In his remarks, Adada stressed that:
"Darfur today is a conflict of all against all. Government forces clash with armed movements. The armed movements fight amongst each other, or violently purge their own members. Membvers of government security forces fight against one another, and the army clashes with the militias. There [are] inter-tribal conflicts. All parties have killed civilians. There is an endemic banditry and a breakdown of law and order."
The greatest problem in Darfur today is the ongoing conflict between the JEM and the Government of Sudan's armed forces, and the related poor relations between Chad and Sudan, according to Adada.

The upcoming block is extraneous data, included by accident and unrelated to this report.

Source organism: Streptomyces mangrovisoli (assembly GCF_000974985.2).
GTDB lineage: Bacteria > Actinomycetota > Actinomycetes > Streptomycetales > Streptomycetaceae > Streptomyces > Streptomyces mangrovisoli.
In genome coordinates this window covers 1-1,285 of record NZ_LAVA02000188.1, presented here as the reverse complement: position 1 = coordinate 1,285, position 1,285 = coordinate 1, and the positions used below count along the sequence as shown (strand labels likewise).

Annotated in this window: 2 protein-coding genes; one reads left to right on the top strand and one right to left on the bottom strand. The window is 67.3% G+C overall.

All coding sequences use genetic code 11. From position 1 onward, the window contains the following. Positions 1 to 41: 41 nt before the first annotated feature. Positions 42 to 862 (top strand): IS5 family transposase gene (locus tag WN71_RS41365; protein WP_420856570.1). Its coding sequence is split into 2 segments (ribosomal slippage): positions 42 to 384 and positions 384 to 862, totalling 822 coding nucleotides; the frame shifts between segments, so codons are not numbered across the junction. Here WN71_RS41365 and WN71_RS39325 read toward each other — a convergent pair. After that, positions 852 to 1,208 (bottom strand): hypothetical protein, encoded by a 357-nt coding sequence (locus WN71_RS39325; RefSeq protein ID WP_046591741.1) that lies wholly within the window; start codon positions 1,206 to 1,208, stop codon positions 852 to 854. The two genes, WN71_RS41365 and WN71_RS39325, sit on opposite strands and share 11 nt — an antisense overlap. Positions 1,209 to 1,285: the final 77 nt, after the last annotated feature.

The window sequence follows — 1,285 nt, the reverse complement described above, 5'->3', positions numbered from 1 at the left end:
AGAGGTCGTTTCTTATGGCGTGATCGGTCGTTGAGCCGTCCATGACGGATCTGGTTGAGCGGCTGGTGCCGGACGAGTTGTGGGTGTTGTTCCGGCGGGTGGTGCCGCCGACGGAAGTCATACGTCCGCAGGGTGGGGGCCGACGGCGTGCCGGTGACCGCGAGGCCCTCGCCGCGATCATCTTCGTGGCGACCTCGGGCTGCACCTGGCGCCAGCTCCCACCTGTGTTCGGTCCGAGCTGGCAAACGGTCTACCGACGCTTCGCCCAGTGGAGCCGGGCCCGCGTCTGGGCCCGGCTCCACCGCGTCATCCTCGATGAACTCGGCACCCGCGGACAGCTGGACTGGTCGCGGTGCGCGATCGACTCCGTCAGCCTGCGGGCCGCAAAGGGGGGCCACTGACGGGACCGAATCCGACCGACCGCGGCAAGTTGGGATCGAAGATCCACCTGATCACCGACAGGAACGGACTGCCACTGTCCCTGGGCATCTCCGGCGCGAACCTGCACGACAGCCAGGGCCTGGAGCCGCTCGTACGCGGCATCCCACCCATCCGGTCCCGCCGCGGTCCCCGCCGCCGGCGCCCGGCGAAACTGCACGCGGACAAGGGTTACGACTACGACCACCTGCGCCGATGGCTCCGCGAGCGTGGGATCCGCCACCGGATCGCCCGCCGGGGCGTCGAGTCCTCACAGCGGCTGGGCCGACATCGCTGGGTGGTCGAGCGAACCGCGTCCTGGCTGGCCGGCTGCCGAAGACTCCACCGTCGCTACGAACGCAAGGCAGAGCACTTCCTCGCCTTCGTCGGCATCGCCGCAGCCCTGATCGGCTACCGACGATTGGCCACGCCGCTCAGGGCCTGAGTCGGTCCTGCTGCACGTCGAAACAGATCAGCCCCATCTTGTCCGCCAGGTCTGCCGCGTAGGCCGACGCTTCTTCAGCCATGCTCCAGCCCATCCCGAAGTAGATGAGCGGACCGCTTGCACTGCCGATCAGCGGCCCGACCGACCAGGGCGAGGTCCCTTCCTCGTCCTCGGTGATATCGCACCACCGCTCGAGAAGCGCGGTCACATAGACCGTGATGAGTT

Which brings us to the question of what the congressmen were protesting outside the Sudanese embassy? Genocide? That bird has flown. Somehow I don't think members of Congress were demanding improved relations between Chad and Sudan. The Darfur conflict might have been a cause for sloganeering back in 2003-2004, during the worst of the government abuses. Now it's too complex for that. The sooner the US body politic realizes this, the better and smarter our Sudan policy can be.